The summit of eight major powers in the Canadian Rockies ended Thursday with agreement on more aid to Africa and help for Russia in dismantling its unneeded stockpiles of weapons of mass destruction.
A key agreement is the pledge of $20 billion over ten years for dismantling old Soviet stockpiles of weapons of mass destruction. That money will come equally from the United States and the other summit countries. There were also agreements to boost cooperation in fighting terrorism and enhancing cross border security.
Summit host, Canadian Prime Minister Jean Chretien, is particularly pleased with the summit's action plan for African development. "We adopted the G-8 Africa Action Plan and agreed to enter into an enhanced partnership with African countries committed to good governance and rule of law," he said.
Four African leaders participated in the final day of the summit.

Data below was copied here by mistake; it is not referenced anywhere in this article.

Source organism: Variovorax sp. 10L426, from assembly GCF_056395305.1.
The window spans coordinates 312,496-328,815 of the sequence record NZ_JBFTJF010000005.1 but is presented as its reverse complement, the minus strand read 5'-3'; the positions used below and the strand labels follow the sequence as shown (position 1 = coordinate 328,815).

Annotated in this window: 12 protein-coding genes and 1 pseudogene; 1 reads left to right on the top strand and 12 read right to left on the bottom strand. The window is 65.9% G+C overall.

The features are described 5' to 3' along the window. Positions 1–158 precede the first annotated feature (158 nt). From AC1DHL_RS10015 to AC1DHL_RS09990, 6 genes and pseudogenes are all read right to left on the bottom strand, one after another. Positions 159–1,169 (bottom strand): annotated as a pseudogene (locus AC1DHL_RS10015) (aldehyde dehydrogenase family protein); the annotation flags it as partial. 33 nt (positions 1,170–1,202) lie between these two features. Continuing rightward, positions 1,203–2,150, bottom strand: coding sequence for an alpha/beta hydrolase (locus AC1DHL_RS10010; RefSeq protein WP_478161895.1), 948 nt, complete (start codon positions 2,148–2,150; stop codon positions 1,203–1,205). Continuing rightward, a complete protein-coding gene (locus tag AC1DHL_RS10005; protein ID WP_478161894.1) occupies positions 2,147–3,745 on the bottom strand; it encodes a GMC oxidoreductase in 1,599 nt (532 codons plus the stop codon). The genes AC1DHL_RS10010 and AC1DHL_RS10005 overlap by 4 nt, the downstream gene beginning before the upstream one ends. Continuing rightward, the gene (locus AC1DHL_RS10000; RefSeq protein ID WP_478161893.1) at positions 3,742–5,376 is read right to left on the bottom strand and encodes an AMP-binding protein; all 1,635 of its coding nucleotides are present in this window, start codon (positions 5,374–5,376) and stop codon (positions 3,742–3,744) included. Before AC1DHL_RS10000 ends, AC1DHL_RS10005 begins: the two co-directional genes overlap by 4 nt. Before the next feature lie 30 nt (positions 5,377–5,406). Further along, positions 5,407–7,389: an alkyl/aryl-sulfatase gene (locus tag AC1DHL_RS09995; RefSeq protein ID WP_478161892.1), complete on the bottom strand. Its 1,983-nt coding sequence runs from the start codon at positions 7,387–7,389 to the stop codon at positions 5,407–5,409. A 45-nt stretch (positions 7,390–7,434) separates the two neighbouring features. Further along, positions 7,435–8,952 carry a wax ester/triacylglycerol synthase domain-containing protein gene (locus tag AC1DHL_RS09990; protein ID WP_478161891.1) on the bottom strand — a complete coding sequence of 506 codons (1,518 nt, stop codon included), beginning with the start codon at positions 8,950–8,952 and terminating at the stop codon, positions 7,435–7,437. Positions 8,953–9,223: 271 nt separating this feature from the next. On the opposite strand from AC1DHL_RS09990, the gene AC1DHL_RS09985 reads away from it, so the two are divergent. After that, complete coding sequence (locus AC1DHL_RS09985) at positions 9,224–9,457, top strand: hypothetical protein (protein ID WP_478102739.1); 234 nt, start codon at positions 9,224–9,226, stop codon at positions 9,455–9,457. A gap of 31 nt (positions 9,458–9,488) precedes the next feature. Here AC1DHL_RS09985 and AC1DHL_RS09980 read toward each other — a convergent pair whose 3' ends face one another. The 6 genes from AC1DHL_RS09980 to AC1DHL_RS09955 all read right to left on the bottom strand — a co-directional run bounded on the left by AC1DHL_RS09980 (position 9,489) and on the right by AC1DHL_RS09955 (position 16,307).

Japan, the United States and western Europe plan to boost their assistance to Africa, with most of the new money going to countries participating in the partnership.
Summit participants leave the secluded Kananaskis Lodge in the foothills of the Rockies pleased with a new format that promoted informality and sharply curtailed the size of official delegations. Russia, the newest member of the summit group, is being added to the rotating chairmanship and will host the meeting in 2006. Next year's summit will be in France. The Canadians are relieved that this year's meeting was free of the extensive anti-globalization protests that marred last year's summit in Italy.